DigitalSellz: The product/status method CSRF

2015-07-09T10:59:26
ID H1:74595
Type hackerone
Reporter s_p_q_r
Modified 2015-08-25T21:31:01

Description

When we use the "on/off" buttons to set the products to be shown on the products page, a POST-request to https://www.digitalsellz.com/product/status is sent with only the product id as a parameter (no other security tokens).

So the idea is to make my rival visit a web page with a code like this:

> <form action="https://www.digitalsellz.com/product/status" method="POST" onload="this.submit ()"> <input type="hidden" name="id" value="%PRODUCT_ID%" /> </form>

where %PRODUCT_ID% is an ID of one of the products shown on his DigitalSellz page. This way me make him hide his product, so the customers will more likely buy mine.

So the purpose is to get a proper product id. Let's find out how it's formed. To do this let's upload a few projects at our page. After this when we check the https://www.digitalsellz.com/product/alllist/1 page we see that every product has both a key and an id, for example:

> {"Id":"WlojNDgxNSNZVg","name":"test","currency":"USD","price":"0.90","prwlink":null,"prwtype":"No","createddate":"2015-07-08 12:58:08","key":"NDgxNQ","onprofile":"Enable"}

The key is a public identificator: it's contained in the product URL: https://www.digitalsellz.com/p/NDgxNQ, and the id is a private one: it's not shown there. So we need to figure out the connection between the key and the id.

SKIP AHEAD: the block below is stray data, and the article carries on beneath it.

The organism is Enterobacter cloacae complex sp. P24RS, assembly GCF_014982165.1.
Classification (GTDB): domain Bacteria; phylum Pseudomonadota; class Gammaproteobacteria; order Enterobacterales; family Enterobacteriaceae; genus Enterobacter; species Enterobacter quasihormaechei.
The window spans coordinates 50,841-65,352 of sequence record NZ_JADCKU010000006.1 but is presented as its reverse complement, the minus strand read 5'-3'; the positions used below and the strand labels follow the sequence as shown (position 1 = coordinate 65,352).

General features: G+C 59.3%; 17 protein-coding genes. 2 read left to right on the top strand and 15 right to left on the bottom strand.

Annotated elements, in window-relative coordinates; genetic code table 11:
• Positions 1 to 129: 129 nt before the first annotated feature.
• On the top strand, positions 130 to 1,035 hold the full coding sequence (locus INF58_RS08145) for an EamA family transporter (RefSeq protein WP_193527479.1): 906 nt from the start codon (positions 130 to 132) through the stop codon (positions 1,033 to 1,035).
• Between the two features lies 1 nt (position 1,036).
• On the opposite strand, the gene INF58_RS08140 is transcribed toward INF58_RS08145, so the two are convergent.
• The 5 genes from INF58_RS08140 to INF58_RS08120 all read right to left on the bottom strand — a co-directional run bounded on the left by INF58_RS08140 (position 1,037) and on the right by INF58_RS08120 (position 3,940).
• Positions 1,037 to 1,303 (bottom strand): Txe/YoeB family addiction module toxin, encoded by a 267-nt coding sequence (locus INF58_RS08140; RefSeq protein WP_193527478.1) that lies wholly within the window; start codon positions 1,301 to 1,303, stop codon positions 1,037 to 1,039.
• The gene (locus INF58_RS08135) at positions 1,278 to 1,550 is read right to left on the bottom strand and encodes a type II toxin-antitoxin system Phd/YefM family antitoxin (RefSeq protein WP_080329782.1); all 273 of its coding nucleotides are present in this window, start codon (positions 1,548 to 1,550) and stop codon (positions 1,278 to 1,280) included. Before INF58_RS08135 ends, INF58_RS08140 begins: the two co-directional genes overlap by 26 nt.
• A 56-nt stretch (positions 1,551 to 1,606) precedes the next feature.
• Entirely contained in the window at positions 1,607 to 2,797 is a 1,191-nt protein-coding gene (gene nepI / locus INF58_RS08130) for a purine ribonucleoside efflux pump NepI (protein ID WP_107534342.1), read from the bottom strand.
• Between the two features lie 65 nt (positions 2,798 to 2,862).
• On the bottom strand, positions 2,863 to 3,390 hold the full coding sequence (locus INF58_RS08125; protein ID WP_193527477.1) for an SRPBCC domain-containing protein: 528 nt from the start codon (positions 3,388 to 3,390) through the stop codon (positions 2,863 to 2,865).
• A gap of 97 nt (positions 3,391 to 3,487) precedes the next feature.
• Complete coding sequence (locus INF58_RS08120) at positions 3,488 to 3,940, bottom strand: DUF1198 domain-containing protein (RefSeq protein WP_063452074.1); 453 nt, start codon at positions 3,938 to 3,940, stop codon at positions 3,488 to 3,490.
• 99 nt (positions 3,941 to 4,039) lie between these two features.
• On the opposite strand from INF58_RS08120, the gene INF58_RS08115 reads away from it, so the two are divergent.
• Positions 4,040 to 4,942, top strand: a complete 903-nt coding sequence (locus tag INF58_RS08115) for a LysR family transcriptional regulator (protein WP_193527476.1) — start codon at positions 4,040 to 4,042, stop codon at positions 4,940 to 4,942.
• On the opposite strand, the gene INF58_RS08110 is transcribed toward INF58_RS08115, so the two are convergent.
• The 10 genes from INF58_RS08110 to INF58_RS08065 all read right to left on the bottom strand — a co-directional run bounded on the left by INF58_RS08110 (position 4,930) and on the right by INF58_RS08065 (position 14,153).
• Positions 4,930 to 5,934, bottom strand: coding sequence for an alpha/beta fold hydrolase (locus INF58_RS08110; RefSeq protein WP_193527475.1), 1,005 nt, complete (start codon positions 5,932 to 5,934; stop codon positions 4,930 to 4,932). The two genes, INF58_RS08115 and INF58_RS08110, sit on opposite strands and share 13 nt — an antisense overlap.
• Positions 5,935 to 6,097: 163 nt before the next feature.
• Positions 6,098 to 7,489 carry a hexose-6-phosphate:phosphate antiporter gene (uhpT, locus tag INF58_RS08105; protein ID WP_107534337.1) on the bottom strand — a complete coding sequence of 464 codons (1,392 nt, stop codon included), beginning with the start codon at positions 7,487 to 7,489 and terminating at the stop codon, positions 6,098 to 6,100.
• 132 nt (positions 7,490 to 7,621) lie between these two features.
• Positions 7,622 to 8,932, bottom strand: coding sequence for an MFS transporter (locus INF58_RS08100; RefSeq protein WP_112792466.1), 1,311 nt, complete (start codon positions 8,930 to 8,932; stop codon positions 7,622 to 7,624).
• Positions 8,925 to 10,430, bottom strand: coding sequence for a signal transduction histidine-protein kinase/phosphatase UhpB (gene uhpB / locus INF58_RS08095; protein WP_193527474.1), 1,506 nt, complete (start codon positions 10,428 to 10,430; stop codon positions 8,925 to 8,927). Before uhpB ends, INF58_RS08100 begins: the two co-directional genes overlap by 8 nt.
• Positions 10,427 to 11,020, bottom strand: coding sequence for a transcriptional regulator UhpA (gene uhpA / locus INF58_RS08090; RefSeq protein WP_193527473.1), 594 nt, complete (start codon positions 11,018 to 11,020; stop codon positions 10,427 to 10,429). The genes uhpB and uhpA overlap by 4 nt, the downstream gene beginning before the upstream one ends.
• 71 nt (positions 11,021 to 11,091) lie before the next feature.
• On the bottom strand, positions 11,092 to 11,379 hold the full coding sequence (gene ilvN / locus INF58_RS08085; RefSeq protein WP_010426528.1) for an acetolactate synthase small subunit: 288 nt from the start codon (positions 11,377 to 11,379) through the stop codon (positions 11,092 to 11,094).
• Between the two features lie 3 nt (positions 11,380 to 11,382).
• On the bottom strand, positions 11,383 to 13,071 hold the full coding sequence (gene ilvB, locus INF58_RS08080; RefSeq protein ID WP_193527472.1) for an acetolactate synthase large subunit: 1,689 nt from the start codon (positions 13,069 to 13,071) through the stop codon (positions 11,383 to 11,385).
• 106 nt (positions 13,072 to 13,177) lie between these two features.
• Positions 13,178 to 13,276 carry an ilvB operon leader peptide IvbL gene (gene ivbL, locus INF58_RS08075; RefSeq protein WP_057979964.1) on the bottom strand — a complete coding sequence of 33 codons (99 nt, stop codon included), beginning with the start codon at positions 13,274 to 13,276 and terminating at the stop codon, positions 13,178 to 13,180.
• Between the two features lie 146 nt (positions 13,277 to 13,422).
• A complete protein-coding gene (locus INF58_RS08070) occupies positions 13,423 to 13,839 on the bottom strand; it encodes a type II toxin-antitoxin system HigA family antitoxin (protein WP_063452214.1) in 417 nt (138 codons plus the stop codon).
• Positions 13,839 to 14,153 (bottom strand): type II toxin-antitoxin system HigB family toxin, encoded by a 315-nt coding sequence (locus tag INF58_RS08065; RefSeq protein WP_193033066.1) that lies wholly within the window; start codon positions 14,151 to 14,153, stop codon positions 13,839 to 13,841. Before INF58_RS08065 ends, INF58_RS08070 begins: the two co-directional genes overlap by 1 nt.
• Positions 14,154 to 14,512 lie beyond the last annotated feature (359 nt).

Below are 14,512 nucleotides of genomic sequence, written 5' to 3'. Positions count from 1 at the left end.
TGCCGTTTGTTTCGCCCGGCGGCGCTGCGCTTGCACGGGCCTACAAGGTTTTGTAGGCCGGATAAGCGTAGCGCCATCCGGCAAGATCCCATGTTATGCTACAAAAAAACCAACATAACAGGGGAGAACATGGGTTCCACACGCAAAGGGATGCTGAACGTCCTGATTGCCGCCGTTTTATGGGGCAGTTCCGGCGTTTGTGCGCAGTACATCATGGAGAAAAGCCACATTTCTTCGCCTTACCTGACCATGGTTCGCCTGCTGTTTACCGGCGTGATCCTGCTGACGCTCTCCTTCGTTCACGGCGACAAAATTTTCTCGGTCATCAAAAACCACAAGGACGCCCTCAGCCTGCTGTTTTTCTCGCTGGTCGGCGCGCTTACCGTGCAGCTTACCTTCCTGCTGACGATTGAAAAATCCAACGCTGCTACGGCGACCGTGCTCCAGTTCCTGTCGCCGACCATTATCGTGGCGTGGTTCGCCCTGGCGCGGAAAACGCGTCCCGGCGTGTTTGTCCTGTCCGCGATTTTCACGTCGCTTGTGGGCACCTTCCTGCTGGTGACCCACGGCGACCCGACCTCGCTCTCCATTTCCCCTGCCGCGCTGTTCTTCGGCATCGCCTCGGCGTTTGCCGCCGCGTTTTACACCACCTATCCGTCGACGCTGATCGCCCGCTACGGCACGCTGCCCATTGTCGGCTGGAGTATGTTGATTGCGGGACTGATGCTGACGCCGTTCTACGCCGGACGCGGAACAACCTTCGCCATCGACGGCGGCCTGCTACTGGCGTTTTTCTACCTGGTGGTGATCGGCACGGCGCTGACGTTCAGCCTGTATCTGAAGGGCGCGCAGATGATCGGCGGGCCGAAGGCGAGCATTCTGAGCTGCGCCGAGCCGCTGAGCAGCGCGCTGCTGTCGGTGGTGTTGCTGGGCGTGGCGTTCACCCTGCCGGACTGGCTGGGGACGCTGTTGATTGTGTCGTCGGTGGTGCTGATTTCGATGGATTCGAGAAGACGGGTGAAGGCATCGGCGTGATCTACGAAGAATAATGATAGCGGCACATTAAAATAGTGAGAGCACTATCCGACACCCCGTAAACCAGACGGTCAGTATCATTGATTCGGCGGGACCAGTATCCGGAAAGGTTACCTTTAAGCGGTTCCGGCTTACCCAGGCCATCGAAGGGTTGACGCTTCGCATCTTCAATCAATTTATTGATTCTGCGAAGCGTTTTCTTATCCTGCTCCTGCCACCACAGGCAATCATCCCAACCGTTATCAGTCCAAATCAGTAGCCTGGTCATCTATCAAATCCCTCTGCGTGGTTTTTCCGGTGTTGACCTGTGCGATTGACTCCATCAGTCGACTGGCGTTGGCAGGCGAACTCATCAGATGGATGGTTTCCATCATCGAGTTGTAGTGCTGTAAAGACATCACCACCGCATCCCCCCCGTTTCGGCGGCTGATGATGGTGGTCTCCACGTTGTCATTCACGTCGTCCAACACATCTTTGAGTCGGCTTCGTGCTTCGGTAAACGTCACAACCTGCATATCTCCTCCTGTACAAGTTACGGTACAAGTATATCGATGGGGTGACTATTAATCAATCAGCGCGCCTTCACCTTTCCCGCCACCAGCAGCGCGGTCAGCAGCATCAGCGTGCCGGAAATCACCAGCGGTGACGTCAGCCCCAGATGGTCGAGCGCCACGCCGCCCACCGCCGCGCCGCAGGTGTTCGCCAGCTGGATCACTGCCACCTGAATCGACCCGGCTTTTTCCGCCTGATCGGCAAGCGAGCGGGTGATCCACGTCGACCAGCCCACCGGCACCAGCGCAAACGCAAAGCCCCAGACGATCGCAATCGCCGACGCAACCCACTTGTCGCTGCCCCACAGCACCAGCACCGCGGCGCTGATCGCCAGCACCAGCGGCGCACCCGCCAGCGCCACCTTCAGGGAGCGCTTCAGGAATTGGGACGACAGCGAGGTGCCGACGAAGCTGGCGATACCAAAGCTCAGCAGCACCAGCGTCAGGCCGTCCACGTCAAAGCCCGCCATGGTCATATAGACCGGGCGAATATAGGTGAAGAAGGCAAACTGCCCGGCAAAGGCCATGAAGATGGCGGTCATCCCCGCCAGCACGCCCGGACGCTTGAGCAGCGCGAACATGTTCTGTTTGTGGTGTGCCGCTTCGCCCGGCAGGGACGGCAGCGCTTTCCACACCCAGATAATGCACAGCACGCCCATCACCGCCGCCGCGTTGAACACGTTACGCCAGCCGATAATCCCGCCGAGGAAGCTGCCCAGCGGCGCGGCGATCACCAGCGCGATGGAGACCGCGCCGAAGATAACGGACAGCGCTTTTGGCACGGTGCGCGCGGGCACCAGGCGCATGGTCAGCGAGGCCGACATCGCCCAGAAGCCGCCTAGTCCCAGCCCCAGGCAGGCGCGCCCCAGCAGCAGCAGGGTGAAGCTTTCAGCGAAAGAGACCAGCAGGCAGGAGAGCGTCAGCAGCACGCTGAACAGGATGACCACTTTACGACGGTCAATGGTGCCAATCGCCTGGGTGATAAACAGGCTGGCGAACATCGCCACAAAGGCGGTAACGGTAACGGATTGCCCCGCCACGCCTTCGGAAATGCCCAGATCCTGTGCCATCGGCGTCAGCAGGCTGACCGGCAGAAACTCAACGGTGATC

If we take a look at them, we can notice they both look like Base64-encoded. Indeed, if we add "==" at the end and then do the Base64 decoding, NDgxNQ and WlojNDgxNSNZVg will turn into 4815 and ZZ#4815#YV correspondingly. Thus we see the product key is just its integer number and the id is the same number, just with some random symbols added!

And what if we try to add some other symbols, for example AA, instead? Let's check it: ZZ#4815#YVAA#4815#AAQUEjNDgxNSNBQQ, and then we send a POST-request to https://www.digitalsellz.com/product/status with "id=QUEjNDgxNSNBQQ" parameters. In response we get {code:1}. Now if we open the products page we can see the product status changed. So it works!

This way the scenario for the attacker can be as follows:

  1. He goes to his rival's page
  2. He opens the product he's interested in and gets its key from the URL
  3. He decodes it, adds "AA#" and "#AA" at both sides and then encodes it back and thus gets the product id
  4. He creates a web page with such content:

> > <form action="https://www.digitalsellz.com/product/status" method="POST" onload="this.submit ()"> <input type="hidden" name="id" value="%PRODUCT_ID%" /> </form>

where %PRODUCT_ID% is the product id he got, and sends a link to this page to the victim

When the victim visits it, his product gets hidden from his page.

Proof of concept:

  1. Go to your account and upload a product
  2. Go to your products page and get its key from the url in the "Buy now link" cell. For example, NDgxNQ
  3. Add "==" at the end and Base64-decode it: 4815
  4. Surround it by "AA" symbols: AA#4815#AA
  5. Encode it into Base64 and remove the "==" symbols from the end: QUEjNDgxNSNBQQ
  6. Send a POST-request to https://www.digitalsellz.com/product/status with the "id=QUEjNDgxNSNBQQ" body
  7. Update your products page — you will see the product status has been successfully changed

Ways to fix:

  1. Check the id entirely, not only the number
  2. Add another anti-CSRF token